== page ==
What to do about “no-shows” and cancellations

Clients who “no-show” or “late-cancel” their appointments can be a real problem for private practitioners.  Many who are new to private practice are afraid to enforce any cancellation policies for fear of alienating clients.

When you set aside time in your schedule to meet with a client, that time represents a commitment.  The commitment on your part is that you will be there with your sleeves rolled up to do your best work for and with your client.  The commitment on their part is that they will be there, and they will pay you for your hard work.

When a client fails their appointment or calls that day to cancel or reschedule their appointment, they are breaking their commitment to you and to their treatment.  It is a therapeutic issue.  It is also a financial issue.

Most insurance companies will not reimburse practitioners for failed appointments, so it is very important that you establish your “no-show” and cancellation policies and then inform and enforce them with your clients.  This is most easily done within the content of your Outpatient Services Agreement (that your client signs before the first session).  It’s also a helpful reminder to clients if you have that policy printed (in some form) on your appointment cards.

In my practice, I require a minimum of 24 hour notice for cancellations.  If a client “no-shows” or cancels within 24 hours of their appointment, they are financially responsible for the fee for that session.  If i charge $100 per session, the failed appointment fee is $100.  I don’t discount my service fee just because the client chooses not to attend.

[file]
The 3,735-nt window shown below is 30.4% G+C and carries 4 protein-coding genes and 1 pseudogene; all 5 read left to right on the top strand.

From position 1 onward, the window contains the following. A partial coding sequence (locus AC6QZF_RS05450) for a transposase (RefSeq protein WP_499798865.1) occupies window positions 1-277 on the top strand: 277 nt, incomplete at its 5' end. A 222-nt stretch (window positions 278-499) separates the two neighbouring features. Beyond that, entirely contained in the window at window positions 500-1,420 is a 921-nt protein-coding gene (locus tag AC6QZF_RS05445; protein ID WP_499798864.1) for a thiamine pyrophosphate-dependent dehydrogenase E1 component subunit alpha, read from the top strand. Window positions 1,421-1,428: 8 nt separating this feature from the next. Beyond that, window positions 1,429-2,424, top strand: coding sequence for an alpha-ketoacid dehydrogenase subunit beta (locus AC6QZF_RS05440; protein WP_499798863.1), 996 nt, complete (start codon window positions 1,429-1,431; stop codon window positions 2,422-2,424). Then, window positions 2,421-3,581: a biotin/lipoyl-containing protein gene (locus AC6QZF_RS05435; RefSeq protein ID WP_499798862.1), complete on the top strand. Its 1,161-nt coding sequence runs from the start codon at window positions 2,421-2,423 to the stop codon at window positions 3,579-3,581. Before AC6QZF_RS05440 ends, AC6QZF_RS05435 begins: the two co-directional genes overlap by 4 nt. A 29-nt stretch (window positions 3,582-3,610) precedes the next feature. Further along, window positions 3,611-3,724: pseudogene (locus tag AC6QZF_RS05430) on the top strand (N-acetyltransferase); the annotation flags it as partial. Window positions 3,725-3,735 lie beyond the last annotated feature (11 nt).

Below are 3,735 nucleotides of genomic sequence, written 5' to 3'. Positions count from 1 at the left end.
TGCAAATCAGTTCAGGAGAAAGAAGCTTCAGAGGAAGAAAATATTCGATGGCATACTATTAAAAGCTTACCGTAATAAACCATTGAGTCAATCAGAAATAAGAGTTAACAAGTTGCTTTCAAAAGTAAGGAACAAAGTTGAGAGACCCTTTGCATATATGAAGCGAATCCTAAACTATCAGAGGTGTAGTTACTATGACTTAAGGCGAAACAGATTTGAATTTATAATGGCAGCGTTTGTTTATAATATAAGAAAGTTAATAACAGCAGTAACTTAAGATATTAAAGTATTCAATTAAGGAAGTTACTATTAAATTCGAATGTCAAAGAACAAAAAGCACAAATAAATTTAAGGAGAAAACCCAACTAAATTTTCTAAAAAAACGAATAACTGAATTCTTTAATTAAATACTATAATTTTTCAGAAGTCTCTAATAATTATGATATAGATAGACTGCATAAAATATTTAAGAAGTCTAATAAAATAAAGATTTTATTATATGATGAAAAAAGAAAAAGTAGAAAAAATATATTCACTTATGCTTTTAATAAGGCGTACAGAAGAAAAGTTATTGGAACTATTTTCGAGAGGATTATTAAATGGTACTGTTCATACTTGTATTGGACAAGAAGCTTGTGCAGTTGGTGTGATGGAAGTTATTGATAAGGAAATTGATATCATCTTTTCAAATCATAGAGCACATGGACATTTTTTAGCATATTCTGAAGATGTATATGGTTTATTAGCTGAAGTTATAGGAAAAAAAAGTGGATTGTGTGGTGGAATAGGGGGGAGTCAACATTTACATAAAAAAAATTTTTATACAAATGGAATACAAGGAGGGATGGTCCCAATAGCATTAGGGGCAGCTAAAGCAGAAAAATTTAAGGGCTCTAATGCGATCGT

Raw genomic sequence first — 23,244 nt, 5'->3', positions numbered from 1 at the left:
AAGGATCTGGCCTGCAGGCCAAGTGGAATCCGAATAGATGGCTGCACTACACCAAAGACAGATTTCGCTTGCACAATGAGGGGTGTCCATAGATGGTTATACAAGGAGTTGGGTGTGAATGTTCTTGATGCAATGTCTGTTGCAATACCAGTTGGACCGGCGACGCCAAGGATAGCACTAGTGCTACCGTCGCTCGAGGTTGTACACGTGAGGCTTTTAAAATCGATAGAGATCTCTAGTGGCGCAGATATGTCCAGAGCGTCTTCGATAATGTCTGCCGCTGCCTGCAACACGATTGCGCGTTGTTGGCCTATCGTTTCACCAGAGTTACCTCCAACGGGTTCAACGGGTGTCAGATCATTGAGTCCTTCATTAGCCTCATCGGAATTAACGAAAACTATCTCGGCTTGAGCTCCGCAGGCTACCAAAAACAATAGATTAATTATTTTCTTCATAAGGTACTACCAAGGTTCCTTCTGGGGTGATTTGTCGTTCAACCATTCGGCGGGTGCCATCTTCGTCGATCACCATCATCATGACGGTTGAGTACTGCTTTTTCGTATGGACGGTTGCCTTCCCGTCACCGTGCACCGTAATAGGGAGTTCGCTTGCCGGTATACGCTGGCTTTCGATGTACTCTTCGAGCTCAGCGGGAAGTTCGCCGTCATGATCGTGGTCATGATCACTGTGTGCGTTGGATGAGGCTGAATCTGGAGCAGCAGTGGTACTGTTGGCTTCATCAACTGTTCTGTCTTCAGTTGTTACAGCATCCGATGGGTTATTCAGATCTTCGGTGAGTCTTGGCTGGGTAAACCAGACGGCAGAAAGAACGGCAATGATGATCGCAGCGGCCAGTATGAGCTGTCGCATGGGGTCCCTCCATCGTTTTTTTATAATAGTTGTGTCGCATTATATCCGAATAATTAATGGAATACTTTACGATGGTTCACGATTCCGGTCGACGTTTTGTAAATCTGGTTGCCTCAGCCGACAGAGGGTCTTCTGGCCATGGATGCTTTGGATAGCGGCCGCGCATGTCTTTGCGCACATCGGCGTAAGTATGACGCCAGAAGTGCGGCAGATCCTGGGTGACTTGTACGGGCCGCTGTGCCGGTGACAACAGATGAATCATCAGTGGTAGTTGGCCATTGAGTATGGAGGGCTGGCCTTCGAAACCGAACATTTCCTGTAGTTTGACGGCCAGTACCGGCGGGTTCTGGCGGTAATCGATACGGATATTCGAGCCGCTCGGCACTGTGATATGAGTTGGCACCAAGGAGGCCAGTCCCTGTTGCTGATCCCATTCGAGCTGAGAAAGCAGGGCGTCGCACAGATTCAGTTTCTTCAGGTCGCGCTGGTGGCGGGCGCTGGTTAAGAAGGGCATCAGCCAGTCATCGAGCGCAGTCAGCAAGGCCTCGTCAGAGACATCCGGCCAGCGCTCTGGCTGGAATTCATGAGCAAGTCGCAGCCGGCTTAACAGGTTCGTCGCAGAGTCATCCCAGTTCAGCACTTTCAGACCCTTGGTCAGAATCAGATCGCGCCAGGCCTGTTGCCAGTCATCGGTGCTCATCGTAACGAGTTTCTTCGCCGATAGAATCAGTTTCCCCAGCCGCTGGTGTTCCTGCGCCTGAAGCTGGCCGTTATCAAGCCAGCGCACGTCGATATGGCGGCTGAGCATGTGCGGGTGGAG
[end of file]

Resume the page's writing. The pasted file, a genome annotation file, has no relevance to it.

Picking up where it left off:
Of course, there will be times when you may bend your rules.  In my practice, if the client has a critical emergency or illness I generally do not charge them.  If this becomes a repeated issue, we discuss this in the course of treatment and proceed from there.

One example of this is a client who repeatedly cancels appointments because he has panic attacks.  It is actually counter-therapeutic for me to play into the avoidance by not charging because he feels too ill to come in.  We’ve discussed this and he understands the fee will not be waived.

In my practice, clients are expected to mail or call in their payment for the missed appointment before the next appointment can be made.  If it is a longstanding client with whom I’ve not had attendance issues, I will allow them to pay me at the next session.

You’ll find the more clear and consistent you are with your policy, the more accepting and respectful clients are of that policy.  If you are respectful of your clients’ time (you run on time and you don’t cancel a lot of appointments) you’ll find that clients are much more likely to be respectful of your time.

If they get angry, that’s okay.  It can be grist for the mill of therapy.  If they leave you over your policy, don’t despair — they likely would have become repeat offenders;  better to cut your losses early in that game.

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3 Comments

  1. Dianne Baer /Reply

    This sounds helpful! I’m going to give it a try and see how it helps!

  2. Maggie /Reply

    Thank you! This is a clear, straight forward, unbiased, and thus useful approach to handle this issue.

    1. legge /Reply

      @ Maggie – You are very welcome Maggie!

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